Be honest – the phrase ‘usability testing’ doesn’t necessarily sound cheap, does it?
When you hear it, you probably imagine a project land in which outrageous budgets abound, timelines are of no importance – hundreds of users sit in a lab, interacting with the 27th version of a prototype while a design team feverishly takes notes on the subtle and nuanced clicks, head tilts and eye movements of each.
But the reality is much simpler than that.
Because in actual fact, the research on UX research (yes it’s all very meta) has confirmed that you need to test with no more than 5 users to get a reliable and repeatable result.
That’s right. FIVE.
As NNM, the premier authority on UX says:
“After the fifth user, you are wasting your time by observing the same findings repeatedly but not learning much new.”
Why is 5 the magic number for usability testing?
There’s a fair bit of fancy math we could throw your way on this because it’s all about the statistical likelihood of a user encountering an error when testing.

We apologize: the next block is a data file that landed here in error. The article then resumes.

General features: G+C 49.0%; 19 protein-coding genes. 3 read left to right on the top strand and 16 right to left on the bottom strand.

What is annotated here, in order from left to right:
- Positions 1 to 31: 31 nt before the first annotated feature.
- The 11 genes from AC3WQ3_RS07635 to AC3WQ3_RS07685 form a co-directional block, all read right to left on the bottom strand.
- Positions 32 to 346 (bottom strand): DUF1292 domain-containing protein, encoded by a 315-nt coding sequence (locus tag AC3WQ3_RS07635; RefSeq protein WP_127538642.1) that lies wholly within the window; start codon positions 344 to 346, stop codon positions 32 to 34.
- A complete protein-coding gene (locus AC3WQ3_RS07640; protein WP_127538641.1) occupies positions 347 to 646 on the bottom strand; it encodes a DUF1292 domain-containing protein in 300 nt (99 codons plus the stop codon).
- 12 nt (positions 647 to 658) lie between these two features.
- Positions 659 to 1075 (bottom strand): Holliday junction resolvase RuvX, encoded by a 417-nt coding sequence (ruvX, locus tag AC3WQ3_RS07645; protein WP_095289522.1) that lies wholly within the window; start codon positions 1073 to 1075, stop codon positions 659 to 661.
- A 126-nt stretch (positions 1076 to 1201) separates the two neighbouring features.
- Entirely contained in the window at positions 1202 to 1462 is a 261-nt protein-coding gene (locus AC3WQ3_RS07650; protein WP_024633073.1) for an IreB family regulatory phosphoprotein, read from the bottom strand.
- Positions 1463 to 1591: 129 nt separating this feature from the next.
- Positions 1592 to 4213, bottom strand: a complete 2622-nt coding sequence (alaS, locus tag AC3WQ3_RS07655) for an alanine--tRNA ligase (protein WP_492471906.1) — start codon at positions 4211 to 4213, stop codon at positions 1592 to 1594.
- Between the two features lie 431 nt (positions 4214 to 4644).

Testing with just 5 users then, would highlight at least 85% of the problems in any given interface.
The fancy term for this is ‘binomial probability.
In essence, with a 31% binomial probability of one user finding an error, once you add more than 5 users to a test group, the ROI of doing so drastically reduces i.e. the more users you add, the less you’ll learn.
All this statistical explanation is to say – elaborate usability tests are a waste of resources, and you can achieve the best results with just 5 users.
Pro tip: Conduct multiple 5 user tests to get the best results
It was back in 2000 that Jakob Nielsen and Tom Landauer found that 5 is the magic number when it comes to user testing.
However, their research does go a little further.
While testing with 5 users will identify 75-99% of all usability problems, you still need at least 15 users to discover all the usability issues with a design.
But the expert advice from here isn’t to always test with 15 users, but instead to conduct multiple rounds of users testing with small groups of 3-5.
Your best bet? 3 design iterations, each tested with 5 different users.
Not only does this save and spread out your budget more efficiently, but it is guaranteed to more optimally improve your design in the long run!
Can you really hack usability testing?
At the end of the day, UX isn’t exactly ‘hackable’, but it definitely doesn’t have to be overblown, expensive and time-sucking.
Done right, UX testing is one of the most informative and useful pieces of a strong, strategic UX design project.
Just ask us – we’re pros at this!